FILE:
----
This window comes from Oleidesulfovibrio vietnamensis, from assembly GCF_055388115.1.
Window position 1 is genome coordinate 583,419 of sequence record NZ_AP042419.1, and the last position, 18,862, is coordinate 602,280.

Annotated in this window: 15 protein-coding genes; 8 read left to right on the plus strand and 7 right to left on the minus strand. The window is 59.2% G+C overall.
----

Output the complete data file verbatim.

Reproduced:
This window comes from Oleidesulfovibrio vietnamensis, from assembly GCF_055388115.1.
Window position 1 is genome coordinate 583,419 of sequence record NZ_AP042419.1, and the last position, 18,862, is coordinate 602,280.

Annotated in this window: 15 protein-coding genes; 8 read left to right on the plus strand and 7 right to left on the minus strand. The window is 59.2% G+C overall.